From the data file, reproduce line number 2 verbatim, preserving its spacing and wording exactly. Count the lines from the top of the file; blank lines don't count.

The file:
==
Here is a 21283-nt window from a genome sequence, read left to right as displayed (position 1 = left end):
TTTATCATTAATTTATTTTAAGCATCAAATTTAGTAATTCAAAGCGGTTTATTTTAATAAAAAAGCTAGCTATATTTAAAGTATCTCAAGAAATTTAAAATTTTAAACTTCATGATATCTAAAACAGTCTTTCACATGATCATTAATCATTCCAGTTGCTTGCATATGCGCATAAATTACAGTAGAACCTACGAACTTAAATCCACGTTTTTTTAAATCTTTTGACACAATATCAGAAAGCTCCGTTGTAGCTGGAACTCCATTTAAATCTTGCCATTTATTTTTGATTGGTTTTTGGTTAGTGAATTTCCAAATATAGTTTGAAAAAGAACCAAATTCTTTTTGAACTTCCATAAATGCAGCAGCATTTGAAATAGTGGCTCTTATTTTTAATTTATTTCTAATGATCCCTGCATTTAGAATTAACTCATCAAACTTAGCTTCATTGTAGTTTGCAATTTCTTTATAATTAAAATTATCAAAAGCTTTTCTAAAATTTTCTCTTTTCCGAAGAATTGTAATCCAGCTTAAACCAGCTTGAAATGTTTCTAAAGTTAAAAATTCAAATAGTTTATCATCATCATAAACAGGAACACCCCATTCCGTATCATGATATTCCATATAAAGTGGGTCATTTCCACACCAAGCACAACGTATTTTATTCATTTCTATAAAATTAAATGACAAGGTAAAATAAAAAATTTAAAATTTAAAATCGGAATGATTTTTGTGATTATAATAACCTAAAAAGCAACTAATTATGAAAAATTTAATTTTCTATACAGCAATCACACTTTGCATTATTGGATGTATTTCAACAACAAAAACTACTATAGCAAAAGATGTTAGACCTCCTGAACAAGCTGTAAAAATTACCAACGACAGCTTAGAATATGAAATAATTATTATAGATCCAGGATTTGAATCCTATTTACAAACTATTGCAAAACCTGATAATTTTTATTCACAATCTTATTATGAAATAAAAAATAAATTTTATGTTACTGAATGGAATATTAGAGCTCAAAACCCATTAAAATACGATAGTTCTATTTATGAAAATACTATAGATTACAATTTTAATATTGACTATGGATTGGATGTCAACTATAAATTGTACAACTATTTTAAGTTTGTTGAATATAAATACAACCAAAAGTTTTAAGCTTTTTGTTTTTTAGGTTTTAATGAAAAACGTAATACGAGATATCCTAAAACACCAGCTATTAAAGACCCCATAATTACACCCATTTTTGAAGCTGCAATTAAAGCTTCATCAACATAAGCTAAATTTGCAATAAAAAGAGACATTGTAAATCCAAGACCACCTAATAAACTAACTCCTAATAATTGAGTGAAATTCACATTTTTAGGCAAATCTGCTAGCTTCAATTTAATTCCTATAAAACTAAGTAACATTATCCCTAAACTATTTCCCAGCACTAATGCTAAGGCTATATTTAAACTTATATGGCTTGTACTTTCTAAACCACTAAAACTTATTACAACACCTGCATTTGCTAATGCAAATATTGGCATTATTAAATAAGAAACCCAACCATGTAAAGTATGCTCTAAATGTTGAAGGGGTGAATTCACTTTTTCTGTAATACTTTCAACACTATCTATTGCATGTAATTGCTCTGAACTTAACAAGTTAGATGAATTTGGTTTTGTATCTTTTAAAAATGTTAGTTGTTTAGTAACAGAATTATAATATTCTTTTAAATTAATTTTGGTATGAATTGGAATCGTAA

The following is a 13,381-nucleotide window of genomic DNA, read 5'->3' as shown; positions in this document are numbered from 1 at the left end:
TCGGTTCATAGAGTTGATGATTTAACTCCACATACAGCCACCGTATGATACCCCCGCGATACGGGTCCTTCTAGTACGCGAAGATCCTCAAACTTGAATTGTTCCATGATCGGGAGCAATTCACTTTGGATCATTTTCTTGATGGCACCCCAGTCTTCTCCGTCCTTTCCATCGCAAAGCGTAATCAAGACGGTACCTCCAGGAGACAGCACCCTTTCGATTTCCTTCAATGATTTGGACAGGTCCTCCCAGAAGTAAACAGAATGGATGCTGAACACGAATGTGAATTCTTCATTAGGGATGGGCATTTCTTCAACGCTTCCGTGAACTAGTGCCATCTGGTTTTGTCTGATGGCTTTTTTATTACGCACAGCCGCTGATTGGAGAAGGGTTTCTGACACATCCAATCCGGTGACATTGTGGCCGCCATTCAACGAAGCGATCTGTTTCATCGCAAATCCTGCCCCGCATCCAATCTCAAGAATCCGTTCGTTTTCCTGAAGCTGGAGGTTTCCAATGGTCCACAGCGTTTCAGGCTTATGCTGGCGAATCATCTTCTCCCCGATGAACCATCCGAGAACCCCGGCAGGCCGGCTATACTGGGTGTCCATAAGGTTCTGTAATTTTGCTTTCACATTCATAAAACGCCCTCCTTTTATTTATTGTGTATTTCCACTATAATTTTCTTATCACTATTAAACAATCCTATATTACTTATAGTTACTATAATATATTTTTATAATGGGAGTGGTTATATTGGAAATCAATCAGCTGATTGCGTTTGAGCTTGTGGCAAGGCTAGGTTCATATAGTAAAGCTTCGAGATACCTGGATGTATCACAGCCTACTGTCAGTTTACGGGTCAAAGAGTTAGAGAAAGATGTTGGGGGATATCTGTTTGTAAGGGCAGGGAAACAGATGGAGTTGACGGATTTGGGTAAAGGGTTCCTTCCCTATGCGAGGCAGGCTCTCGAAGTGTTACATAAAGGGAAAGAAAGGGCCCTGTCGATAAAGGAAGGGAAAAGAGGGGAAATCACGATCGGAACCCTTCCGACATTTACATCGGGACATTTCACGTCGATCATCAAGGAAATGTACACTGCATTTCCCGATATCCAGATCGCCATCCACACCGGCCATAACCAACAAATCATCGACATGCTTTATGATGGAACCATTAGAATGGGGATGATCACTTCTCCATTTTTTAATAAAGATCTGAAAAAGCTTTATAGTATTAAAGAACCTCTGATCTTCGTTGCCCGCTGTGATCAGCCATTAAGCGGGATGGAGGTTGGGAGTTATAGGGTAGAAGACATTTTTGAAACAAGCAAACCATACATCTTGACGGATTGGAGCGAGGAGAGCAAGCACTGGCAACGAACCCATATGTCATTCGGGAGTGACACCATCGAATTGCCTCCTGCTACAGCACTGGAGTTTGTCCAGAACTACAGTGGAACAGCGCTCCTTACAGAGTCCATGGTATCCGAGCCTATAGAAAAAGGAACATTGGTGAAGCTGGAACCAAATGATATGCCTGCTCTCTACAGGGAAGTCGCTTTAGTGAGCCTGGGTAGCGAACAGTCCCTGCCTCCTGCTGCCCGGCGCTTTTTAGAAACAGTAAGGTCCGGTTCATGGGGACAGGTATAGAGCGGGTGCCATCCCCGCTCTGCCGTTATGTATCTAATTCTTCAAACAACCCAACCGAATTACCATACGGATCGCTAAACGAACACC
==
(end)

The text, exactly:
TTTATCATTAATTTATTTTAAGCATCAAATTTAGTAATTCAAAGCGGTTTATTTTAATAAAAAAGCTAGCTATATTTAAAGTATCTCAAGAAATTTAAAATTTTAAACTTCATGATATCTAAAACAGTCTTTCACATGATCATTAATCATTCCAGTTGCTTGCATATGCGCATAAATTACAGTAGAACCTACGAACTTAAATCCACGTTTTTTTAAATCTTTTGACACAATATCAGAAAGCTCCGTTGTAGCTGGAACTCCATTTAAATCTTGCCATTTATTTTTGATTGGTTTTTGGTTAGTGAATTTCCAAATATAGTTTGAAAAAGAACCAAATTCTTTTTGAACTTCCATAAATGCAGCAGCATTTGAAATAGTGGCTCTTATTTTTAATTTATTTCTAATGATCCCTGCATTTAGAATTAACTCATCAAACTTAGCTTCATTGTAGTTTGCAATTTCTTTATAATTAAAATTATCAAAAGCTTTTCTAAAATTTTCTCTTTTCCGAAGAATTGTAATCCAGCTTAAACCAGCTTGAAATGTTTCTAAAGTTAAAAATTCAAATAGTTTATCATCATCATAAACAGGAACACCCCATTCCGTATCATGATATTCCATATAAAGTGGGTCATTTCCACACCAAGCACAACGTATTTTATTCATTTCTATAAAATTAAATGACAAGGTAAAATAAAAAATTTAAAATTTAAAATCGGAATGATTTTTGTGATTATAATAACCTAAAAAGCAACTAATTATGAAAAATTTAATTTTCTATACAGCAATCACACTTTGCATTATTGGATGTATTTCAACAACAAAAACTACTATAGCAAAAGATGTTAGACCTCCTGAACAAGCTGTAAAAATTACCAACGACAGCTTAGAATATGAAATAATTATTATAGATCCAGGATTTGAATCCTATTTACAAACTATTGCAAAACCTGATAATTTTTATTCACAATCTTATTATGAAATAAAAAATAAATTTTATGTTACTGAATGGAATATTAGAGCTCAAAACCCATTAAAATACGATAGTTCTATTTATGAAAATACTATAGATTACAATTTTAATATTGACTATGGATTGGATGTCAACTATAAATTGTACAACTATTTTAAGTTTGTTGAATATAAATACAACCAAAAGTTTTAAGCTTTTTGTTTTTTAGGTTTTAATGAAAAACGTAATACGAGATATCCTAAAACACCAGCTATTAAAGACCCCATAATTACACCCATTTTTGAAGCTGCAATTAAAGCTTCATCAACATAAGCTAAATTTGCAATAAAAAGAGACATTGTAAATCCAAGACCACCTAATAAACTAACTCCTAATAATTGAGTGAAATTCACATTTTTAGGCAAATCTGCTAGCTTCAATTTAATTCCTATAAAACTAAGTAACATTATCCCTAAACTATTTCCCAGCACTAATGCTAAGGCTATATTTAAACTTATATGGCTTGTACTTTCTAAACCACTAAAACTTATTACAACACCTGCATTTGCTAATGCAAATATTGGCATTATTAAATAAGAAACCCAACCATGTAAAGTATGCTCTAAATGTTGAAGGGGTGAATTCACTTTTTCTGTAATACTTTCAACACTATCTATTGCATGTAATTGCTCTGAACTTAACAAGTTAGATGAATTTGGTTTTGTATCTTTTAAAAATGTTAGTTGTTTAGTAACAGAATTATAATATTCTTTTAAATTAATTTTGGTATGAATTGGAATCGTAA